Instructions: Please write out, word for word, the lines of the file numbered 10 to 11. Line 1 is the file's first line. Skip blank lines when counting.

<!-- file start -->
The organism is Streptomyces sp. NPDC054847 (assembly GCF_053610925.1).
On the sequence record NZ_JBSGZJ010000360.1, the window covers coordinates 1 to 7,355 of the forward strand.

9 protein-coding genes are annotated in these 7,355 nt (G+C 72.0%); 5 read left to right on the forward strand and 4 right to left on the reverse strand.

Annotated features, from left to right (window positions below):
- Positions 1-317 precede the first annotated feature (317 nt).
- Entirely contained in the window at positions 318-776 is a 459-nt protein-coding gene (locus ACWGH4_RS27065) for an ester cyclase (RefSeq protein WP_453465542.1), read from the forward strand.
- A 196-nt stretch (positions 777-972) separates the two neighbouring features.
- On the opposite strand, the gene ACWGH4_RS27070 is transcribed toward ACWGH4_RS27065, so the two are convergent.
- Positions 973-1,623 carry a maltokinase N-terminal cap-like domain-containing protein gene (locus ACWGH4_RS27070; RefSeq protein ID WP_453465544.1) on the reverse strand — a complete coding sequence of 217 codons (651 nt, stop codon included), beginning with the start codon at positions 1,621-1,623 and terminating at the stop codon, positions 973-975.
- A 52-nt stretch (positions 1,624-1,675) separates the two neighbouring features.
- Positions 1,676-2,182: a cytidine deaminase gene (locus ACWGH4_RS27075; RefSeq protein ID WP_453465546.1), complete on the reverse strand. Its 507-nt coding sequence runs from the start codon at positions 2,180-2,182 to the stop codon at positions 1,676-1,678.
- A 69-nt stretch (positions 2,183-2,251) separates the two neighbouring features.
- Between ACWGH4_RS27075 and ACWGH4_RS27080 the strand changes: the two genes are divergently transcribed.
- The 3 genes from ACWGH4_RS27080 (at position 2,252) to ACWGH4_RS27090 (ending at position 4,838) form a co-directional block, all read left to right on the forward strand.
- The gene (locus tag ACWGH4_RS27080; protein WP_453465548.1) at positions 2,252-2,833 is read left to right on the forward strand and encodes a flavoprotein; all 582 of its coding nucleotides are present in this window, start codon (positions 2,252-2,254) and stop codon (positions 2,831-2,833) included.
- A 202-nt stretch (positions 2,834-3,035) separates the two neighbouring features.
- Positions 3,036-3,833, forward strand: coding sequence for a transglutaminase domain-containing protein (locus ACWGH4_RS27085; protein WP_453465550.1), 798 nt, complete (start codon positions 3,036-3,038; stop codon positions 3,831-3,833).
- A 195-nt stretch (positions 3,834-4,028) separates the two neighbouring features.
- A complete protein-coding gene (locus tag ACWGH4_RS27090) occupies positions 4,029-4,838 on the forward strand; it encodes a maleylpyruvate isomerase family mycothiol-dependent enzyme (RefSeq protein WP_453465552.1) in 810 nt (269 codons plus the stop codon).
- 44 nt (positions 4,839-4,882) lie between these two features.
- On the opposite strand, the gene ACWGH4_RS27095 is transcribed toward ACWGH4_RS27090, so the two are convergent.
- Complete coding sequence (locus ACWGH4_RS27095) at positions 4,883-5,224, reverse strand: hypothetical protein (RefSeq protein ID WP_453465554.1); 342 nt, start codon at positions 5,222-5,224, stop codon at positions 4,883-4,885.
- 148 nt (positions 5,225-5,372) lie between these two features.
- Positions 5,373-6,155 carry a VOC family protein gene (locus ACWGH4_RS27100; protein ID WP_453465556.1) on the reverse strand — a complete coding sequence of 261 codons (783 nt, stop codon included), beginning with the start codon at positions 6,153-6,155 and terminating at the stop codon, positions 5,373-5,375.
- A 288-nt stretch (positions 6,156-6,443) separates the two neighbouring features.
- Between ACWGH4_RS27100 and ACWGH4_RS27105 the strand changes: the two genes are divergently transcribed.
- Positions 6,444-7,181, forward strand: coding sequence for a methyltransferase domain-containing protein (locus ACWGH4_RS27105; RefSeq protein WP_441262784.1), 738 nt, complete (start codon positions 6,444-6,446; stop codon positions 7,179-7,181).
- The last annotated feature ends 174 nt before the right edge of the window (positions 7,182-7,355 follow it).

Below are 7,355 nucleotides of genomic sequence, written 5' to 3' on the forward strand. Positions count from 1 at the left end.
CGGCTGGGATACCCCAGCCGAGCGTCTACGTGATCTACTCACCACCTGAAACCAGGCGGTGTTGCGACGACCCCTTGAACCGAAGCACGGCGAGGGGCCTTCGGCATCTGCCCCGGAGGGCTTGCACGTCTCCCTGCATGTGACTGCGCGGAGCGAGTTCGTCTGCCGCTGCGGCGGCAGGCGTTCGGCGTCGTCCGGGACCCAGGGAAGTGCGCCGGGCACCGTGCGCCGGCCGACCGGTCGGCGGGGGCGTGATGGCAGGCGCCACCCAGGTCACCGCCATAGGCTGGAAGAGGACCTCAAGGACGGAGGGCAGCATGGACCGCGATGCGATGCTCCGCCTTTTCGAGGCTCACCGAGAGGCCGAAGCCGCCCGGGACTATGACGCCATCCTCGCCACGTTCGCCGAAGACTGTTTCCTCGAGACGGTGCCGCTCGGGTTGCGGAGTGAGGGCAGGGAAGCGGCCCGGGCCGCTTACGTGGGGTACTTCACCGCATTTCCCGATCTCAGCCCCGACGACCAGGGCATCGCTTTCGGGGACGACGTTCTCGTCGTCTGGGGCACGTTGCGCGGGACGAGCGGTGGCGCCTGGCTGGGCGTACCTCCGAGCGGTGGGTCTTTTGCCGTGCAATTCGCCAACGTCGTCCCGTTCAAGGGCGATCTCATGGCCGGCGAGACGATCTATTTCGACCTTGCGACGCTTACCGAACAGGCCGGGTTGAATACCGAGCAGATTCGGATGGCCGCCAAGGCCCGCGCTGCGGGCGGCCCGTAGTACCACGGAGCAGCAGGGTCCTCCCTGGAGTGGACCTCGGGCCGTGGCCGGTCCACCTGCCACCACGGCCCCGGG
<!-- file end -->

- A 52-nt stretch (positions 1,624-1,675) separates the two neighbouring features.
- Positions 1,676-2,182: a cytidine deaminase gene (locus ACWGH4_RS27075; RefSeq protein ID WP_453465546.1), complete on the reverse strand. Its 507-nt coding sequence runs from the start codon at positions 2,180-2,182 to the stop codon at positions 1,676-1,678.